7.35 a. m. and 11.40 a. m. ]Y{etummg arrive at
11.40 a. m. and 7.30 p. m.
For Mt. Holly, Pinegrove Furnace and Gettys
bnr?, and points on Gettysburg and Harrisburg
Railroad and South Mountain Railroad at 7.36
a.m., 1140 a. m. and 4.05 p. m. Returning ar
rive at 11.40 a. m., 2.55 p. m. and 7.30 p. m.
For Mount Alto, Wl:nym-slmro and points on
Mount Alto Railroad at 7.35 a. m. and 4.05 p. m.
Returning arrive at 11.40 a. m. and 7.20 p. m.
Trains on Shenandoah Valley ratlroad con
nect with trains leaving at 11.40 a. m. and 4.30 a.
m* Returning, with trains arriving at 11.40 a.
m. and 11.30 p. m.
General Ticket Agent, Superintendent.
JAMES CLARK, General Agent.
Takes cffect Monday, Ocober Ist, 1853,
Mag B b
o) ‘Mail Ac.
2% P
8 392 25 Lv. Shippensburg, Ar. 12 60 5 40
8 %‘2 35 Lv. Leesburg, F., Lv. |ll 505 30
8 m,2 U’!Lv. Jacksonville, P., Lv. 11455 28
8 472 $5Lv. Hays Grove, F., Lv. |1 45 21
8 52 90 Lv. Doners, F., Lv. 11 3515 18
8 292 3 Lv. Longsdorf, F., Lv. {ll 32i5 13
o 52 57Ly. Huntsdale, Lv.; 111 285 09
o 313 V 2 Ly, Moore's Mill, F., Lv. 11225 04
g 123 13(Lv. Barnitz, F., Lv. 11124 43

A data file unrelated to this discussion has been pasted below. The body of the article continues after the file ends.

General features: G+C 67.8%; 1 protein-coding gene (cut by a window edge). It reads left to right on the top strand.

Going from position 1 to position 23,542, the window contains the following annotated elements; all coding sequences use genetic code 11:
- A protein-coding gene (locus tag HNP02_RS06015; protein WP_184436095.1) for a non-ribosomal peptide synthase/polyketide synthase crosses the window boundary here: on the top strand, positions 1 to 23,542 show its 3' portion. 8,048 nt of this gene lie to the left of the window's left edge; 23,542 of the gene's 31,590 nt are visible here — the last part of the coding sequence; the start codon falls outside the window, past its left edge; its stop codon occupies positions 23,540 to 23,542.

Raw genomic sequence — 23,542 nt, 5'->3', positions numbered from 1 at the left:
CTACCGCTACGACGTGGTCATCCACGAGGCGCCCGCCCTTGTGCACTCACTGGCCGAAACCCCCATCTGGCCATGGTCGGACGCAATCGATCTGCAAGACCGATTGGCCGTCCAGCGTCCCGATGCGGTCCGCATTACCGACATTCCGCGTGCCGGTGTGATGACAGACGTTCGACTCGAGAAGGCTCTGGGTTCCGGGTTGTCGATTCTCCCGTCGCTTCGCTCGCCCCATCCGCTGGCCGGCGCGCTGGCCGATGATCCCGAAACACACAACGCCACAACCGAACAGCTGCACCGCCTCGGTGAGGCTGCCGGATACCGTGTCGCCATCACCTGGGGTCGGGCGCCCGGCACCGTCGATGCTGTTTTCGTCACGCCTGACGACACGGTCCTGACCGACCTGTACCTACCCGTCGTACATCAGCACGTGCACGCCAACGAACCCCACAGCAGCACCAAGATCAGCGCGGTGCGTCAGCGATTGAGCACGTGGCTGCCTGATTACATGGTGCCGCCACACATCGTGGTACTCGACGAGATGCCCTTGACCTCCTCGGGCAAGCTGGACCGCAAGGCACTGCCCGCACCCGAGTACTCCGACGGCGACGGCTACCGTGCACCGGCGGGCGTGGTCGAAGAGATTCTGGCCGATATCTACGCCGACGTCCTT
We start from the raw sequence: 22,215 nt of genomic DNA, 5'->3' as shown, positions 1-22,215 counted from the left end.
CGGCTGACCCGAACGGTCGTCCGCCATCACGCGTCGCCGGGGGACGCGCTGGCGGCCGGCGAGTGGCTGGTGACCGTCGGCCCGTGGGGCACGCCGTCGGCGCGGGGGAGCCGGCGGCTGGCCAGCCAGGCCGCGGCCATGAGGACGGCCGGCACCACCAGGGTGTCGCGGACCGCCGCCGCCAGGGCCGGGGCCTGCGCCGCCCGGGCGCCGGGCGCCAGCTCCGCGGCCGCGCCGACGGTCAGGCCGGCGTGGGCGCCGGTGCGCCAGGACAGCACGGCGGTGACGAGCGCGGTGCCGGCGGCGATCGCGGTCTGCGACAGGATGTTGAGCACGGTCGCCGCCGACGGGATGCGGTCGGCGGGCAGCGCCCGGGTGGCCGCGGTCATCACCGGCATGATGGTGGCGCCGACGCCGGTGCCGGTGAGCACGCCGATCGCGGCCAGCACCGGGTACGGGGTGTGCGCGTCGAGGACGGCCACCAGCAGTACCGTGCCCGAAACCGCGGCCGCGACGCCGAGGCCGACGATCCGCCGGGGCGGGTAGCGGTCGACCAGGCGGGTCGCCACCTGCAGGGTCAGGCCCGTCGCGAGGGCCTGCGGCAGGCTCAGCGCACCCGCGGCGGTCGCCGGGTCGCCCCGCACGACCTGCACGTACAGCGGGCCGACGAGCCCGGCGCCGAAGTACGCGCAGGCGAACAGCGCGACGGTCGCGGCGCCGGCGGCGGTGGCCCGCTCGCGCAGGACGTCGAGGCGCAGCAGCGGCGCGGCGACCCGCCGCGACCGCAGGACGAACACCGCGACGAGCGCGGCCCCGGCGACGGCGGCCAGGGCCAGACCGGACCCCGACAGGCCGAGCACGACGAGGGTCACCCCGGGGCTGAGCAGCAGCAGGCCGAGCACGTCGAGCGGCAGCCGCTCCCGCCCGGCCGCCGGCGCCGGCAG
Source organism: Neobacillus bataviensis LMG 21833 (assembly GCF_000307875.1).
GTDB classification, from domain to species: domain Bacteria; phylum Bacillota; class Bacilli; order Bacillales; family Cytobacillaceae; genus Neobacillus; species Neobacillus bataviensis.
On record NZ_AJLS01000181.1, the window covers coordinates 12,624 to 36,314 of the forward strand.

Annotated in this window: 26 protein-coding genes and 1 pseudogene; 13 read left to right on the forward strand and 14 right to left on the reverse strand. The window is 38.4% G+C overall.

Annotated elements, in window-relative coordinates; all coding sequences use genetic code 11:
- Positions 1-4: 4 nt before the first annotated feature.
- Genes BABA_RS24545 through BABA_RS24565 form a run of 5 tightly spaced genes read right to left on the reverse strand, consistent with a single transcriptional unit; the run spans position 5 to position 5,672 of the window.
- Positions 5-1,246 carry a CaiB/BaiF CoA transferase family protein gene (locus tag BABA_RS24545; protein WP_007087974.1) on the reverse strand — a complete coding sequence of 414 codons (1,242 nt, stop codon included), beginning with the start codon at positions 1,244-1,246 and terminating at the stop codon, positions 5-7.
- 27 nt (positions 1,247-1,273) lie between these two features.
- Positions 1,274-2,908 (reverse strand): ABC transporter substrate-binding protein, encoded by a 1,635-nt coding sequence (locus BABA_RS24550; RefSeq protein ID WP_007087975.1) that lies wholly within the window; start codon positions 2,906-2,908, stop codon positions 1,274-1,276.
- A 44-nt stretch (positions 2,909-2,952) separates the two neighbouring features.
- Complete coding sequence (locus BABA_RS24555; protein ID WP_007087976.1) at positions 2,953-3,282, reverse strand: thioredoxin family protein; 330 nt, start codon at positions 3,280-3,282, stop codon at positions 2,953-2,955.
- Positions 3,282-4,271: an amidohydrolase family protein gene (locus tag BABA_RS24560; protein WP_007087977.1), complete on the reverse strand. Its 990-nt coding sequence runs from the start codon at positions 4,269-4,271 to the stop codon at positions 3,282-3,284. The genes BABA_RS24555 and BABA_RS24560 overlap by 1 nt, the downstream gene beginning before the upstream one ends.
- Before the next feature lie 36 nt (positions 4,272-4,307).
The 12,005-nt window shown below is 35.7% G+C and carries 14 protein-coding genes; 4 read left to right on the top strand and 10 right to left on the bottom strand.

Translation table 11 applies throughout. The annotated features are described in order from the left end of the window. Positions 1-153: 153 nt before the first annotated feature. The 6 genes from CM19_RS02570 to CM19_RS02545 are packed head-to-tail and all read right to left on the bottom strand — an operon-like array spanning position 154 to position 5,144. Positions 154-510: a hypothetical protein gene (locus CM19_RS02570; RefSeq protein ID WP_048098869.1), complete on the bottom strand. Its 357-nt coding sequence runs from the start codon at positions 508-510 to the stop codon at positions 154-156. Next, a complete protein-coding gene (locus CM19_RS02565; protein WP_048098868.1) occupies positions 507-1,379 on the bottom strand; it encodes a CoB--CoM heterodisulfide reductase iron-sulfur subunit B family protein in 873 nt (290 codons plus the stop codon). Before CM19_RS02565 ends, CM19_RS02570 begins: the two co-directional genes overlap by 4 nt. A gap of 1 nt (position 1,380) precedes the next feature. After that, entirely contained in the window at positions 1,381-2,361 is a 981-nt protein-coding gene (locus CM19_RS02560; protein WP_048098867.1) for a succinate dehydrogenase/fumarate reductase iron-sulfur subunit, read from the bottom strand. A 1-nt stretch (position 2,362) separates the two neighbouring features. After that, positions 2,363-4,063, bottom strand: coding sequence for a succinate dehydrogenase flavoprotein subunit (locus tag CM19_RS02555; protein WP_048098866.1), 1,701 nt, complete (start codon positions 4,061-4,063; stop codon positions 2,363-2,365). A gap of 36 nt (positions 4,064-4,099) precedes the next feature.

o 173 JdlLv. Mt. Holly Springs, Lv. [ll (o' 48
o 193 21Lv. S. Mnt'n Crose'g, F., Lv./11 0444 45
g 303 Gahv. Boil{nyfiSprings, Lv. (10 5G4 30
9 40;3 47/Lv. Leidighs, F., Lv. 10 44'4 15
g 203 52 Lv. Brandtville, F., Lv. 10 294 10
1 893 58/Ar. M. &D. Junction, Lv. |l9 254 05
- 15§....’.u. Bowmansdale, Ly, 110 20....
MeßEtsiack sl
Mail Train leaving Shippensburg $:2O a. m.
connects with C. V. train arfiving at Harrisburg
al 11:00 a. m. Aceommodation Train leaving
Shippensburg at 2:25 p. m. connects with C. V.
train arriving at Harrisburg 5:50 p. m. :
Train leaving Harrigsburg at 7:3) a. m. will
connect with H. & P. train leaving M. & D.
Junetion at 10:00 a. m. Train leaving Harriz
burg at 3:10 p. m. conncets with H. &P. train
leaving M. & B Junetion at 4:05 p. m.
Train leaving Shifi’pcnshur:s at 8:20 a. 1, wilt
onnect with train leaving 5. M. Cronini!or
Carlisle at 9:25 a. m. Train leaving M. & D
Junetion at 10:35 a. m. will conneet with train
leaving S. M. Crossing for Carlisiell:2la. m
¥ l""fngmuons. :
BoILING SPRINGS, Pa., Sept, 25,1583,